In the following months, Mattheij built a proof-of-concept sorting system using, of course, LEGO. He broke the problem down into a series of sub-problems (including "feeding LEGO reliably from a hopper is surprisingly hard," one of those facts of nature that will stymie even the best system design). After tinkering with the prototype at length, he expanded the system to a surprisingly complex system of conveyer belts (powered by a home treadmill), various pieces of cabinetry, and "copious quantities of crazy glue."

Here's a video showing the current system running at low speed:

The key part of the system was running the bricks past a camera paired with a computer running a neural net-based image classifier. That allows the computer (when sufficiently trained on brick images) to recognize bricks and thus categorize them by color, shape, or other parameters. Remember that as bricks pass by, they can be in any orientation, can be dirty, can even be stuck to other pieces. So having a flexible software system is key to recognizing—in a fraction of a second—what a given brick is, in order to sort it out. When a match is found, a jet of compressed air pops the piece off the conveyer belt and into a waiting bin.

After much experimentation, Mattheij rewrote the software (several times in fact) to accomplish a variety of basic tasks. At its core, the system takes images from a webcam and feeds them to a neural network to do the classification. Of course, the neural net needs to be "trained" by showing it lots of images, and telling it what those images represent. Mattheij's breakthrough was allowing the machine to effectively train itself, with guidance: Running pieces through allows the system to take its own photos, make a guess, and build on that guess. As long as Mattheij corrects the incorrect guesses, he ends up with a decent (and self-reinforcing) corpus of training data. As the machine continues running, it can rack up more training, allowing it to recognize a broad variety of pieces on the fly.

Here's another video, focusing on how the pieces move on conveyer belts (running at slow speed so puny humans can follow). You can also see the air jets in action:

In an email interview, Mattheij told Mental Floss that the system currently sorts LEGO bricks into more than 50 categories. It can also be run in a color-sorting mode to bin the parts across 12 color groups. (Thus at present you'd likely do a two-pass sort on the bricks: once for shape, then a separate pass for color.) He continues to refine the system, with a focus on making its recognition abilities faster. At some point down the line, he plans to make the software portion open source. You're on your own as far as building conveyer belts, bins, and so forth.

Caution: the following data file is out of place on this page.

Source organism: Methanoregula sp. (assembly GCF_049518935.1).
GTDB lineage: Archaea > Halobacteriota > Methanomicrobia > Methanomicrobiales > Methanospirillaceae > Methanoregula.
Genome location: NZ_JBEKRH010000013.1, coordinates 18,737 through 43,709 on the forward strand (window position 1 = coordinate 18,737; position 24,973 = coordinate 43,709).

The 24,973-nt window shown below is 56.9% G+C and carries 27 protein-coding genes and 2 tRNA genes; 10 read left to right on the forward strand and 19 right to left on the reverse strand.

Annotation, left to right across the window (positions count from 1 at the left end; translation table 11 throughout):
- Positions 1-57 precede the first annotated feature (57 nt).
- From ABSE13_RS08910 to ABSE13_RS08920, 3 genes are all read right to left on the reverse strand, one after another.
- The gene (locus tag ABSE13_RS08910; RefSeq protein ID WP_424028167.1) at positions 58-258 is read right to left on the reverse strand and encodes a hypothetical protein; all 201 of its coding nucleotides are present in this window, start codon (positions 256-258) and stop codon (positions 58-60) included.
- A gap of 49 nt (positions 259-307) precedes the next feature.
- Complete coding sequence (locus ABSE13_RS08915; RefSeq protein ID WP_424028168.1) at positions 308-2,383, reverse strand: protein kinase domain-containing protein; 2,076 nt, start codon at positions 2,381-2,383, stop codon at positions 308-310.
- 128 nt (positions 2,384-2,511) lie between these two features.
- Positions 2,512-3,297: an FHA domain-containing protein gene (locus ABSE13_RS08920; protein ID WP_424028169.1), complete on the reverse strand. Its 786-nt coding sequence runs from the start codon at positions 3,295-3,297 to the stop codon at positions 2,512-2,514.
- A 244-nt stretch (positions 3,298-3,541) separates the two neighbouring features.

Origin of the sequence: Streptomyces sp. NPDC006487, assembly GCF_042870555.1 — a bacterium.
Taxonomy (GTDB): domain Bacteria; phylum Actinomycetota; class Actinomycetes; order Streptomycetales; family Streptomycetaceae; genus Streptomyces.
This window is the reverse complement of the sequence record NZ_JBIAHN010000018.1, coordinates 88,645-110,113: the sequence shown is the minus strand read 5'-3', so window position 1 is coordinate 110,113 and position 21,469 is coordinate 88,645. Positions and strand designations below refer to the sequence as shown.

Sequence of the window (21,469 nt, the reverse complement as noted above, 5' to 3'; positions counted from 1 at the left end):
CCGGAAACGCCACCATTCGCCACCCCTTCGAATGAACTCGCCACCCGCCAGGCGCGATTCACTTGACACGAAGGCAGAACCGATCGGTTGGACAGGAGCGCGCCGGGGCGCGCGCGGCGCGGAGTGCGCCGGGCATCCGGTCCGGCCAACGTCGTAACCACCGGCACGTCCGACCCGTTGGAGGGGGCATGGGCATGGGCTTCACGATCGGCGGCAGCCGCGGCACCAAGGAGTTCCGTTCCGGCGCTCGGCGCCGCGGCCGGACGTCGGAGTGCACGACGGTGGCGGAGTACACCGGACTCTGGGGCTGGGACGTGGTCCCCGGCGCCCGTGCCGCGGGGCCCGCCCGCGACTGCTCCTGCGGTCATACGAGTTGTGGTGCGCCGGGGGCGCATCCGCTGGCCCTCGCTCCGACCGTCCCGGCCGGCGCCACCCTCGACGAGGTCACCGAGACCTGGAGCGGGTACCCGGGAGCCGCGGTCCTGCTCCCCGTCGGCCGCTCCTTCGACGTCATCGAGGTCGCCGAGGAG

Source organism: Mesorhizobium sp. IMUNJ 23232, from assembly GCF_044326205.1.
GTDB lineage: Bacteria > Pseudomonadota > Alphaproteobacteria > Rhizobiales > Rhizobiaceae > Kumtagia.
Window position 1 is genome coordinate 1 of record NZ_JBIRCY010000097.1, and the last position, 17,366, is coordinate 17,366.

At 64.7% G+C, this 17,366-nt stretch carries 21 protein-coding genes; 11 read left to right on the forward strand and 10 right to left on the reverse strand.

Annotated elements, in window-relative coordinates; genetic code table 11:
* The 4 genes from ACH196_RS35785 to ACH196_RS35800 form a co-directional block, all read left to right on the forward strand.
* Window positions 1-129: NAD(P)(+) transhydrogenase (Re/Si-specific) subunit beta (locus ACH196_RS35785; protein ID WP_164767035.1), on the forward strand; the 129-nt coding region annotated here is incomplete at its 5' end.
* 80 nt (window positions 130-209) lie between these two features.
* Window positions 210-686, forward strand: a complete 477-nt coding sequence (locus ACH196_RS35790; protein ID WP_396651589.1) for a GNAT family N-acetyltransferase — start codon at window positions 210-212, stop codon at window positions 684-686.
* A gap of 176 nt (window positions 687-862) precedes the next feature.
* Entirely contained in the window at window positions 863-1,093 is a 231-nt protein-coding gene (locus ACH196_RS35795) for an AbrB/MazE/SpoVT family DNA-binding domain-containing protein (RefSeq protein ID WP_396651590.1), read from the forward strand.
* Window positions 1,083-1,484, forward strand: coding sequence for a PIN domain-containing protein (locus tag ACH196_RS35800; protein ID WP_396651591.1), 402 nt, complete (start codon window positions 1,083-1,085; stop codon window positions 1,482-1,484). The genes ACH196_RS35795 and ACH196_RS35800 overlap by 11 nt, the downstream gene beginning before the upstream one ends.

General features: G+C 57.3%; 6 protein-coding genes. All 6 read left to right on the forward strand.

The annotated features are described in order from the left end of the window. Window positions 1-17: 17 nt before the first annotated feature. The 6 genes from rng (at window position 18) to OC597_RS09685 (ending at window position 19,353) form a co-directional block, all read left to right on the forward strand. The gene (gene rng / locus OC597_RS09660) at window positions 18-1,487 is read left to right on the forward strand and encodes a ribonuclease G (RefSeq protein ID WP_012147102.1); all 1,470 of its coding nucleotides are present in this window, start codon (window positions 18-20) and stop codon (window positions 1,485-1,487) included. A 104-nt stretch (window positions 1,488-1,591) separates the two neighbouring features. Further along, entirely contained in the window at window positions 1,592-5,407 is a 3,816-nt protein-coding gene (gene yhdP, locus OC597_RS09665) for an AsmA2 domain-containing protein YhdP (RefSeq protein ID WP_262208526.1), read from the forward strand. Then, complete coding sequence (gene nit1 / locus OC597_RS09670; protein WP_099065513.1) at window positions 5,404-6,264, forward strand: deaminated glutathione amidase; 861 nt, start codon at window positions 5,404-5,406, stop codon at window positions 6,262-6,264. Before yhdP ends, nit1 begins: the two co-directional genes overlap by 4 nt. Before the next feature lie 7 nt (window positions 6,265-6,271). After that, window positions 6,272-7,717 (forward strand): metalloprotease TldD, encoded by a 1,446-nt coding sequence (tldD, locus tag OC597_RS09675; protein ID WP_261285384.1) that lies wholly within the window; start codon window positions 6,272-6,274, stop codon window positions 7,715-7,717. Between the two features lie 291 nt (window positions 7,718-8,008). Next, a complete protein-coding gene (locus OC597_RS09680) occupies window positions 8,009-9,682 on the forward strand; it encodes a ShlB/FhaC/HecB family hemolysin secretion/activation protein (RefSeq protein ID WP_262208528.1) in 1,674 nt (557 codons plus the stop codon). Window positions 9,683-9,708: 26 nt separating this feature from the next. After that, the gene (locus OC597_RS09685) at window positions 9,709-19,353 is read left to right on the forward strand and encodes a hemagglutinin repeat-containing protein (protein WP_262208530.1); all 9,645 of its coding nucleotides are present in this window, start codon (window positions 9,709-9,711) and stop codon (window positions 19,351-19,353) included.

Check out Mattheij's writeup in two parts for more information. It starts with an overview of the story, followed up with a deep dive on the software. He's also tweeting about the project (among other things). And if you look around a bit, you'll find bulk LEGO brick auctions online—it's definitely a thing!

Original image
© Nintendo
arrow
fun
Nintendo Will Release an $80 Mini SNES in September
Original image
© Nintendo

Retro gamers rejoice: Nintendo just announced that it will be launching a revamped version of its beloved Super Nintendo Classic console, which will allow kids and grown-ups alike to play classic 16-bit games in high-definition.

The new SNES Classic Edition, a miniature version of the original console, comes with an HDMI cable to make it compatible with modern televisions. It also comes pre-loaded with a roster of 21 games, including Super Mario Kart, The Legend of Zelda: A Link to the Past, Donkey Kong Country, and Star Fox 2, an unreleased sequel to the 1993 original.

“While many people from around the world consider the Super NES to be one of the greatest video game systems ever made, many of our younger fans never had a chance to play it,” Doug Bowser, Nintendo's senior vice president of sales and marketing, said in a statement. “With the Super NES Classic Edition, new fans will be introduced to some of the best Nintendo games of all time, while longtime fans can relive some of their favorite retro classics with family and friends.”

The SNES Classic Edition will go on sale on September 29 and retail for $79.99. Nintendo reportedly only plans to manufacture the console “until the end of calendar year 2017,” which means that the competition to get your hands on one will likely be stiff, as anyone who tried to purchase an NES Classic last year will well remember.

In November 2016, Nintendo released a miniature version of its original NES system, which sold out pretty much instantly. After selling 2.3 million units, Nintendo discontinued the NES Classic in April. In a statement to Polygon, the company has pledged to “produce significantly more units of Super NES Classic Edition than we did of NES Classic Edition.”

Nintendo has not yet released information about where gamers will be able to buy the new console, but you may want to start planning to get in line soon.

SECTIONS
BIG QUESTIONS
arrow
BIG QUESTIONS
WEATHER WATCH
BE THE CHANGE
JOB SECRETS
QUIZZES
WORLD WAR 1
SMART SHOPPING
STONES, BONES, & WRECKS
#TBT
THE PRESIDENTS
WORDS
RETROBITUARIES